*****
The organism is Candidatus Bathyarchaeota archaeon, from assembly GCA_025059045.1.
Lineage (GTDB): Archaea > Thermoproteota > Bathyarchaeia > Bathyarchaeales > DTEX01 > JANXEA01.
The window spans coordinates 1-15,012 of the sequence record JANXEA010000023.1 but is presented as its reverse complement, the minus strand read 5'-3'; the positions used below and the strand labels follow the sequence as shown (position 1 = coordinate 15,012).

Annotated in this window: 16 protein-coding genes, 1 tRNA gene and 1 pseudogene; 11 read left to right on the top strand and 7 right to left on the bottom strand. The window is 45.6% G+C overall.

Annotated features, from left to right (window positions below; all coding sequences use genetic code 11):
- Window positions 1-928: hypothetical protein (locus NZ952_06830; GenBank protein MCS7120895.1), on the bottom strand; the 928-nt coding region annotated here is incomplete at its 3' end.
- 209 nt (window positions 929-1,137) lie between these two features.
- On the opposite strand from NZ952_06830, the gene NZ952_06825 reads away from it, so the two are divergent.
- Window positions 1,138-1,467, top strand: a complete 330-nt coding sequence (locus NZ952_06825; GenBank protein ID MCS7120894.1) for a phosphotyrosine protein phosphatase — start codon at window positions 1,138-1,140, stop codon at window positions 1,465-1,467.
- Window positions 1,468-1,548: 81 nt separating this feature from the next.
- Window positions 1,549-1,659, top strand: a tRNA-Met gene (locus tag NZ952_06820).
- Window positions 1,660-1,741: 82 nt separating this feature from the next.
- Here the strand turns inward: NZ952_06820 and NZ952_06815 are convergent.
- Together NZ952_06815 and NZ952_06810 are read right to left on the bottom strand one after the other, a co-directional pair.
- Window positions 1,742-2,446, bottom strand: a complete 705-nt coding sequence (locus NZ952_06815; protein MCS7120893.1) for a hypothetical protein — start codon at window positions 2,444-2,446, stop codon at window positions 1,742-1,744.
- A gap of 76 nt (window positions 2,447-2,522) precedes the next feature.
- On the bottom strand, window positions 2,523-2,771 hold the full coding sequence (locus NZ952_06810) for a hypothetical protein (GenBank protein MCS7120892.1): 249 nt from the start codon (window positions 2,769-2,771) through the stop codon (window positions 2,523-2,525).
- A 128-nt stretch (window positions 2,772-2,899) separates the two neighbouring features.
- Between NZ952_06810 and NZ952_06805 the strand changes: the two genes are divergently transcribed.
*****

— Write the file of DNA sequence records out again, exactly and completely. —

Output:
The organism is Candidatus Bathyarchaeota archaeon, from assembly GCA_025059045.1.
Lineage (GTDB): Archaea > Thermoproteota > Bathyarchaeia > Bathyarchaeales > DTEX01 > JANXEA01.
The window spans coordinates 1-15,012 of the sequence record JANXEA010000023.1 but is presented as its reverse complement, the minus strand read 5'-3'; the positions used below and the strand labels follow the sequence as shown (position 1 = coordinate 15,012).

Annotated in this window: 16 protein-coding genes, 1 tRNA gene and 1 pseudogene; 11 read left to right on the top strand and 7 right to left on the bottom strand. The window is 45.6% G+C overall.

Annotated features, from left to right (window positions below; all coding sequences use genetic code 11):
- Window positions 1-928: hypothetical protein (locus NZ952_06830; GenBank protein MCS7120895.1), on the bottom strand; the 928-nt coding region annotated here is incomplete at its 3' end.
- 209 nt (window positions 929-1,137) lie between these two features.
- On the opposite strand from NZ952_06830, the gene NZ952_06825 reads away from it, so the two are divergent.
- Window positions 1,138-1,467, top strand: a complete 330-nt coding sequence (locus NZ952_06825; GenBank protein ID MCS7120894.1) for a phosphotyrosine protein phosphatase — start codon at window positions 1,138-1,140, stop codon at window positions 1,465-1,467.
- Window positions 1,468-1,548: 81 nt separating this feature from the next.
- Window positions 1,549-1,659, top strand: a tRNA-Met gene (locus tag NZ952_06820).
- Window positions 1,660-1,741: 82 nt separating this feature from the next.
- Here the strand turns inward: NZ952_06820 and NZ952_06815 are convergent.
- Together NZ952_06815 and NZ952_06810 are read right to left on the bottom strand one after the other, a co-directional pair.
- Window positions 1,742-2,446, bottom strand: a complete 705-nt coding sequence (locus NZ952_06815; protein MCS7120893.1) for a hypothetical protein — start codon at window positions 2,444-2,446, stop codon at window positions 1,742-1,744.
- A gap of 76 nt (window positions 2,447-2,522) precedes the next feature.
- On the bottom strand, window positions 2,523-2,771 hold the full coding sequence (locus NZ952_06810) for a hypothetical protein (GenBank protein MCS7120892.1): 249 nt from the start codon (window positions 2,769-2,771) through the stop codon (window positions 2,523-2,525).
- A 128-nt stretch (window positions 2,772-2,899) separates the two neighbouring features.
- Between NZ952_06810 and NZ952_06805 the strand changes: the two genes are divergently transcribed.